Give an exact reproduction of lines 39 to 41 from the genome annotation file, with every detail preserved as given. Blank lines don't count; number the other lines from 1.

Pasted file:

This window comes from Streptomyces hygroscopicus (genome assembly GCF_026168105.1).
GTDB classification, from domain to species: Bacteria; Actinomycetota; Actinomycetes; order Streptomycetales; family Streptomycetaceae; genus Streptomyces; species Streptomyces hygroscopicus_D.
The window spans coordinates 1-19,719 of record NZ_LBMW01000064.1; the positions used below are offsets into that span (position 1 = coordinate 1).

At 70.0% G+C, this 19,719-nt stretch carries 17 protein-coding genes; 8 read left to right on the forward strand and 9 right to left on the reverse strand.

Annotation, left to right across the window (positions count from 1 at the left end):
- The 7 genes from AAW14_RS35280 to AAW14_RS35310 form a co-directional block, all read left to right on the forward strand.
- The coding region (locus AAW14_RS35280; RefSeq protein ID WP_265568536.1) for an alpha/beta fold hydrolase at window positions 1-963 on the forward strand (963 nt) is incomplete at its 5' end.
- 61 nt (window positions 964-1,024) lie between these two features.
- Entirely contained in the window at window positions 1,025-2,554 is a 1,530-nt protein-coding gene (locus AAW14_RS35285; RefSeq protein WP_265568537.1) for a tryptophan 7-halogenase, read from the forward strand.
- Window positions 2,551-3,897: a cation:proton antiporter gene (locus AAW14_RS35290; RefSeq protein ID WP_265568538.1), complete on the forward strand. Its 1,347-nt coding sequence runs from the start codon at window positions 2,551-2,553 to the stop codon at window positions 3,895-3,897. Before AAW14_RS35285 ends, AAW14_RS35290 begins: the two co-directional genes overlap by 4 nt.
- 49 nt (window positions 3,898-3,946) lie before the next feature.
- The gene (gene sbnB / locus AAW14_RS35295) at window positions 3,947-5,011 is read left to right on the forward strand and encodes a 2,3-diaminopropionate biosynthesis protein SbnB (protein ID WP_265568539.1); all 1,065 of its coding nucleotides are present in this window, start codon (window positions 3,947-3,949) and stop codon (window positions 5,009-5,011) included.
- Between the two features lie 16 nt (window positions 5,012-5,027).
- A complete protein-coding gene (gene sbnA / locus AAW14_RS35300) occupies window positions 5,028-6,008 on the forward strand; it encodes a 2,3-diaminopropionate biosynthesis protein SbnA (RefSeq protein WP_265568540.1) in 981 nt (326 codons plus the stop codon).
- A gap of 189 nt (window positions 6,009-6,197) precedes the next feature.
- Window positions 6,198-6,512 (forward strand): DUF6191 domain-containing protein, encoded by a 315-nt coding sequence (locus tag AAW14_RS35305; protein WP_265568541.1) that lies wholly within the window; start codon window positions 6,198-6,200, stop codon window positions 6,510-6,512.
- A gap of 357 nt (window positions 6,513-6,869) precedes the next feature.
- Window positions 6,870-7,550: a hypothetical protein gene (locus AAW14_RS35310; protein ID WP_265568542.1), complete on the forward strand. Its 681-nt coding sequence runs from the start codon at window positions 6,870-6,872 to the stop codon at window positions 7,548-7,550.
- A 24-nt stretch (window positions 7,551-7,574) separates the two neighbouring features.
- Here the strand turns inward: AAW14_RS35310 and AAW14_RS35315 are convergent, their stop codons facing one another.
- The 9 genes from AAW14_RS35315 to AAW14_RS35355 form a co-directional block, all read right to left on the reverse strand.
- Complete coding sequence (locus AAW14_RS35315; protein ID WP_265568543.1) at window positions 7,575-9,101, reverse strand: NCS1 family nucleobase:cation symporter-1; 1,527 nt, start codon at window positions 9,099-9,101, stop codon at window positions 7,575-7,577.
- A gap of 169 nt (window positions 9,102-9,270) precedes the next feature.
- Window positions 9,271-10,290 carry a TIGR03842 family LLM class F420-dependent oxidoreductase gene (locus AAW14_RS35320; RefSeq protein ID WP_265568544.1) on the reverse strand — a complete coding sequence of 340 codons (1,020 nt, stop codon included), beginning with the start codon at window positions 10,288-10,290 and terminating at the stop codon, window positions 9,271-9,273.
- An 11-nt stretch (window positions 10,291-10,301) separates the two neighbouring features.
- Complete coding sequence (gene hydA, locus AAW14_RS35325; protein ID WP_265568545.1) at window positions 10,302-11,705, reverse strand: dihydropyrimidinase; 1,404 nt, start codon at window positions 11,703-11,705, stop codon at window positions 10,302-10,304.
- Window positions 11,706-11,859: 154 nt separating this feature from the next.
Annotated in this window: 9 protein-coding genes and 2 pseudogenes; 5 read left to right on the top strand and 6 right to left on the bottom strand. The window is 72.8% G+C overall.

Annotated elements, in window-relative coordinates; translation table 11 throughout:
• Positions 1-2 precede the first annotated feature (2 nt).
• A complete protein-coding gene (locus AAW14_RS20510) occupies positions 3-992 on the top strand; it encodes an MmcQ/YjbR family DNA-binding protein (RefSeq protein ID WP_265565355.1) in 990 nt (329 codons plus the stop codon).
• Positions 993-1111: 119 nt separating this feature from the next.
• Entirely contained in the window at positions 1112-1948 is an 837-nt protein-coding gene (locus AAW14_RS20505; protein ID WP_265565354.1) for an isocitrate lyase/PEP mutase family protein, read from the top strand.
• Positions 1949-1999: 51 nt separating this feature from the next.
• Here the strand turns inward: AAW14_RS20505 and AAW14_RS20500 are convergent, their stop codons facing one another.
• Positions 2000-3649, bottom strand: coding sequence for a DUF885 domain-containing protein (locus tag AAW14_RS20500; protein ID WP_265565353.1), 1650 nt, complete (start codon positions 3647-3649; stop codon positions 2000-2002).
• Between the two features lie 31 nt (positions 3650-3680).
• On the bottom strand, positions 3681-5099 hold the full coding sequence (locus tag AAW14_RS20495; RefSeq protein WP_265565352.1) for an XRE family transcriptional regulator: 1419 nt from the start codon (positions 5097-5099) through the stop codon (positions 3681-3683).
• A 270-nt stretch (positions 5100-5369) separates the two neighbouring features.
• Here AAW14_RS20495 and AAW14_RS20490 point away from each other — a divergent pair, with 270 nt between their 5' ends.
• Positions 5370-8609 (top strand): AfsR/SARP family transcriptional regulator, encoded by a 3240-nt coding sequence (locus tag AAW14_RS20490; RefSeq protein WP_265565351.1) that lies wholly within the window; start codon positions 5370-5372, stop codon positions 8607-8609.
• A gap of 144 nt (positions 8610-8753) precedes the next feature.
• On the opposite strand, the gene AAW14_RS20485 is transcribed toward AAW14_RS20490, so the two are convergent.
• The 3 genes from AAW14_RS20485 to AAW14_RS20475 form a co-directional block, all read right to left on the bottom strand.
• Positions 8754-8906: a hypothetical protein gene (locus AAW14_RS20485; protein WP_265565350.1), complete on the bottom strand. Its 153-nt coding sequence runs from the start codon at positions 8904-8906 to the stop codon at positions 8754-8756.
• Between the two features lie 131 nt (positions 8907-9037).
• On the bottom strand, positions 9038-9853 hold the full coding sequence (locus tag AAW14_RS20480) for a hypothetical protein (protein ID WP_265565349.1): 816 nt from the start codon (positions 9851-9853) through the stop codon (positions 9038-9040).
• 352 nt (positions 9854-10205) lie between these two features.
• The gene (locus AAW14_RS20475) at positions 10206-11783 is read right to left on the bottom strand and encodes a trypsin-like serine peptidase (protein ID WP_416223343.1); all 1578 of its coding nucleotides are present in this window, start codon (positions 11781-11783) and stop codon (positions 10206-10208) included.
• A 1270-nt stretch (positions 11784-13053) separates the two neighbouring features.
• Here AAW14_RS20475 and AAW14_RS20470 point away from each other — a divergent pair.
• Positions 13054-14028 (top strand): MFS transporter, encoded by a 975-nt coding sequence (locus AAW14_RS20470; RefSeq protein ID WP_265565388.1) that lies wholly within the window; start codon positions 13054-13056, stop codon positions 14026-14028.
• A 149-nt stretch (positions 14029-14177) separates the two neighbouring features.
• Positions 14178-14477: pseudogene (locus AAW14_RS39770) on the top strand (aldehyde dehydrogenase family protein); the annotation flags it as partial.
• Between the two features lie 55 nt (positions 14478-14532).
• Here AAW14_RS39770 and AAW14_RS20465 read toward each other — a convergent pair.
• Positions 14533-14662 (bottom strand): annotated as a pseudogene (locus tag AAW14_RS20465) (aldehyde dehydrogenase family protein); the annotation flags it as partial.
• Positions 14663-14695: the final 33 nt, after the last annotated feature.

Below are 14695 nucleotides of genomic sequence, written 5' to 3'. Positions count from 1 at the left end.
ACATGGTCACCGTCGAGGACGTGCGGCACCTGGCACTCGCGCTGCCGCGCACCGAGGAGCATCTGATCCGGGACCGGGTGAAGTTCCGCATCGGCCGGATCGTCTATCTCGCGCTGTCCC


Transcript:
• A 270-nt stretch (positions 5100-5369) separates the two neighbouring features.
• Here AAW14_RS20495 and AAW14_RS20490 point away from each other — a divergent pair, with 270 nt between their 5' ends.
• Positions 5370-8609 (top strand): AfsR/SARP family transcriptional regulator, encoded by a 3240-nt coding sequence (locus tag AAW14_RS20490; RefSeq protein WP_265565351.1) that lies wholly within the window; start codon positions 5370-5372, stop codon positions 8607-8609.